Noirvember 2020, Episode 30: Whispering Footsteps (1943)
Whispering Footsteps (1943)
Directed by Howard Bretherton
Produced by George Blair
Screenplay by Dane Lussier, Gertrude Walker
Story by Gertrude Walker
Cinematography by Jack A. Marta
Edited by Ralph Dixon
Music by Mort Glickman
My Noirvember started with low-budget movies and it ends today with one final Poverty Row entry, Whispering Footsteps, a noir about murder and something that can be just as deadly: small town gossip.
Marcus Borne (John Hubbard) is back home from a vacation in Indianapolis when he learns from a radio report that a young woman was killed in the city while he was there. Even worse, the radio report describes the killer, whose description is almost exactly like that of Marcus.
Everyone at the boarding house where Marcus lives grows suspicious, and they don’t mind sharing their suspicions. And the “evidence” keeps building. When another woman is found murdered in a field, Marcus shows up with muddy shoes. Well, there you have it, right? Soon even Marcus’s boss tells him he needs to stay away from his job at the bank for a few days.
As the pressure mounts, only one woman, Helene LaSalle (Joan Blair) believes Marcus is innocent, but she’s having a hard time convincing anyone of his innocence since she’s the town’s “loose woman.”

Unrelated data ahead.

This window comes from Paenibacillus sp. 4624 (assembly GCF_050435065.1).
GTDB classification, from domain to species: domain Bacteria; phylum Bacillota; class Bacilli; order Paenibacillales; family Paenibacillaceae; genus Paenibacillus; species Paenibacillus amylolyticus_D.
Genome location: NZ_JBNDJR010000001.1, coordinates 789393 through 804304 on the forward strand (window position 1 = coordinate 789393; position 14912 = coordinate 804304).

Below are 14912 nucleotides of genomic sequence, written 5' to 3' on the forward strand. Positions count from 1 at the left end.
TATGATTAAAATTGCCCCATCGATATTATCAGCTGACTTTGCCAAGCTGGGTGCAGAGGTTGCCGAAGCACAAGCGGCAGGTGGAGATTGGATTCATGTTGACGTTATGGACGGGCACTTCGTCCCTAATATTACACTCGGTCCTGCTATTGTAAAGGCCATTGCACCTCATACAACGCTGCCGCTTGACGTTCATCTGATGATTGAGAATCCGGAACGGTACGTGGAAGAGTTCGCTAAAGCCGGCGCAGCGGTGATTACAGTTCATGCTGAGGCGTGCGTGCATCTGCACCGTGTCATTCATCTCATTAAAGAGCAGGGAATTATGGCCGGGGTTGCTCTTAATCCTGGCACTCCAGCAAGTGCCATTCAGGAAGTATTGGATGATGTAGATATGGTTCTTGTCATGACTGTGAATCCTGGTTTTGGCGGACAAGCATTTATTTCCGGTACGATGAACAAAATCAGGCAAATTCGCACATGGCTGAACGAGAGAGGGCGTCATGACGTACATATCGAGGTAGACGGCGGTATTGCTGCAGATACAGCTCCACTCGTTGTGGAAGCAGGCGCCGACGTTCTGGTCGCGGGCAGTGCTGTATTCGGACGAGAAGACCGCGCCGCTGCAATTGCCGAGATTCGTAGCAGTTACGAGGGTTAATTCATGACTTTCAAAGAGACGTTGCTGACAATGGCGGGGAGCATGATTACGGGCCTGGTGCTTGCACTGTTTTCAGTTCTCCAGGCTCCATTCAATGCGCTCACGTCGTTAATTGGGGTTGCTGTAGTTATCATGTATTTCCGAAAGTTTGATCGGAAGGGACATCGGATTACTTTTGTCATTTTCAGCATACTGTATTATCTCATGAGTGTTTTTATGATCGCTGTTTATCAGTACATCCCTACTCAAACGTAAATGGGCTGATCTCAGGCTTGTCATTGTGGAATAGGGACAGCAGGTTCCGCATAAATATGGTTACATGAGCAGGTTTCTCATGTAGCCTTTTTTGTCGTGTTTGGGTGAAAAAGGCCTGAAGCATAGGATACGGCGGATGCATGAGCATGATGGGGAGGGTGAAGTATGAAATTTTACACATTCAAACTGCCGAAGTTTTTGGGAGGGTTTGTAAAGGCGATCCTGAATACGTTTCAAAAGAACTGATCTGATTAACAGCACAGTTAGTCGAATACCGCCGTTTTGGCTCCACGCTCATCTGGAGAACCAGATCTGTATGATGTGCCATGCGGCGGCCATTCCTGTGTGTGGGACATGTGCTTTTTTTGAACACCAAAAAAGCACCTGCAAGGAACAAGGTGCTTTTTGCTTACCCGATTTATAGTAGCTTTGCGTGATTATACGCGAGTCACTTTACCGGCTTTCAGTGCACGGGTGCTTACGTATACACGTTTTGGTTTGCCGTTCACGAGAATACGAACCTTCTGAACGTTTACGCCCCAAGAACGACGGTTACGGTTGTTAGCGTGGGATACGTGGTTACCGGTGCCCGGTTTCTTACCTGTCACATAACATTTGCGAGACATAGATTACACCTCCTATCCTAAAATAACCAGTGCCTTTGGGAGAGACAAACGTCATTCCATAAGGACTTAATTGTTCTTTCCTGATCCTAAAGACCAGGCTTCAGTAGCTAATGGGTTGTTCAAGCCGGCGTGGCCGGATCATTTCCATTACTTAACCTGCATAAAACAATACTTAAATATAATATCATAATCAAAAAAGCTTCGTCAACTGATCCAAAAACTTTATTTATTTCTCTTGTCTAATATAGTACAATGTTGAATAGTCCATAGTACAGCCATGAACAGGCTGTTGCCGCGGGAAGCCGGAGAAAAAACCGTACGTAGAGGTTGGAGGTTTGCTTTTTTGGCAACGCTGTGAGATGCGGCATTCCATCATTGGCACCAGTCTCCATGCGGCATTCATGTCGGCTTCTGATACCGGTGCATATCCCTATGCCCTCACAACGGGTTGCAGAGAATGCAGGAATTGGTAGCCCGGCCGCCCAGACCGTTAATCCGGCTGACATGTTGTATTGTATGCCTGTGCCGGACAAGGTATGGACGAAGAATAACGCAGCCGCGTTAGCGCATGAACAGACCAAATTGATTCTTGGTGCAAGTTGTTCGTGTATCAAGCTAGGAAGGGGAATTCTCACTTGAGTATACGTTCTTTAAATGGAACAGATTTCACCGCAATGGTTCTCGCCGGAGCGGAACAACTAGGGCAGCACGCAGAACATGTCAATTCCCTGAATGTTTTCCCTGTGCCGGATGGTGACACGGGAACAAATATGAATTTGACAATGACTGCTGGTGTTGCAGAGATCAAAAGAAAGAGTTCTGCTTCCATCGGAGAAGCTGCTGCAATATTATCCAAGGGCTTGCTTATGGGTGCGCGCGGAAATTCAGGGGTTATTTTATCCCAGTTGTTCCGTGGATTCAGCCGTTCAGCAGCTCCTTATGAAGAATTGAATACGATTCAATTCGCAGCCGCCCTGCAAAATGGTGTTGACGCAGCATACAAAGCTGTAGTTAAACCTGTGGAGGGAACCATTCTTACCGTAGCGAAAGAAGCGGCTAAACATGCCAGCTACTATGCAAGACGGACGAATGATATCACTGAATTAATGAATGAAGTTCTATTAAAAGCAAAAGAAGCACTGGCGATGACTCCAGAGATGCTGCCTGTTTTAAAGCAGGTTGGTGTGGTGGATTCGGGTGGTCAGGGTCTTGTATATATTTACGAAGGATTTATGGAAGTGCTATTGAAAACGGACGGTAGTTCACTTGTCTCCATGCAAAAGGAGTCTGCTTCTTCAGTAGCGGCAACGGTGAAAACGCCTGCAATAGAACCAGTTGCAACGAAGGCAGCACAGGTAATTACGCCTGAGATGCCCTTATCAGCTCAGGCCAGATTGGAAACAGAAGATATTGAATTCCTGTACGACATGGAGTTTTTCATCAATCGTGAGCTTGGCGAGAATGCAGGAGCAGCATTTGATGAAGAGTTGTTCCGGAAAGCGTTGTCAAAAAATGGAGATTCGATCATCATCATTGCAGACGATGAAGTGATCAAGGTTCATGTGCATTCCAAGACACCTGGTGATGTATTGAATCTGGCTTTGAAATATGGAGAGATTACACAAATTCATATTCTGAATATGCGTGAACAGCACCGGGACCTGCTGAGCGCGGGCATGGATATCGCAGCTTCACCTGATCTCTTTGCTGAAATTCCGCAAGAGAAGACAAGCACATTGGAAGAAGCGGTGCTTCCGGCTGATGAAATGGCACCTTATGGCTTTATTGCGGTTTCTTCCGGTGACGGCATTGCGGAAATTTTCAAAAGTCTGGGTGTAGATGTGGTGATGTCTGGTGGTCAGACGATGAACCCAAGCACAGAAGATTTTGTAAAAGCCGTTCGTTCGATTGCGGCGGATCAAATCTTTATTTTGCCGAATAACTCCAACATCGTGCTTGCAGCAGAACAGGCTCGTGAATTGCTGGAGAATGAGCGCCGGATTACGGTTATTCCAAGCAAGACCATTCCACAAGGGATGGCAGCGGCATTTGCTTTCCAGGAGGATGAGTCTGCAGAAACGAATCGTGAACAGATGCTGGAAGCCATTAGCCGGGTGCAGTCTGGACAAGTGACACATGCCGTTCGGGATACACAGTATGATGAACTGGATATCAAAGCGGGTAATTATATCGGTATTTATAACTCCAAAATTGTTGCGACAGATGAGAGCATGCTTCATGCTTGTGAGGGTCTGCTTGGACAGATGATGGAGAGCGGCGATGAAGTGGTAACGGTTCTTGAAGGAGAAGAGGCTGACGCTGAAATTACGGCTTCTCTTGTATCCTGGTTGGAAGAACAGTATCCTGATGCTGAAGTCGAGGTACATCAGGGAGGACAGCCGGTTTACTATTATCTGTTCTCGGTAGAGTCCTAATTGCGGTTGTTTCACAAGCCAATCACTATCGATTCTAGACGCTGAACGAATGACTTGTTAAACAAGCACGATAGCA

Part of the fun in this film comes from identifying all the actors who would appear in the Frank Capra film It’s a Wonderful Life (another Republic picture) three years later: Charles Halton (the bank president here, the bank examiner in It’s a Wonderful Life), Dick Elliott (a police officer here, the “Why don’t you kiss her?” guy in the Capra film), and Charles Williams (Marcus’s coworker, and George Bailey’s cousin Eustace).
Whispering Footsteps is super low-budget, but it works, helped by a powerful ending that you don’t often see in Poverty Row cheapies. All this plus they keep it under an hour. Believe me, I’ve spent worse hours.
I’d like to thank everyone who joined me on my Noirvember 2020 journey, looking at both low-budget noir titles as well as several of noir titles from around the world during the Noir City International virtual film festival. In the next few days, I’ll have a special Film Noir Holiday Gift Guide for you. Until then, stay safe and watch some great noir regardless of what month it is.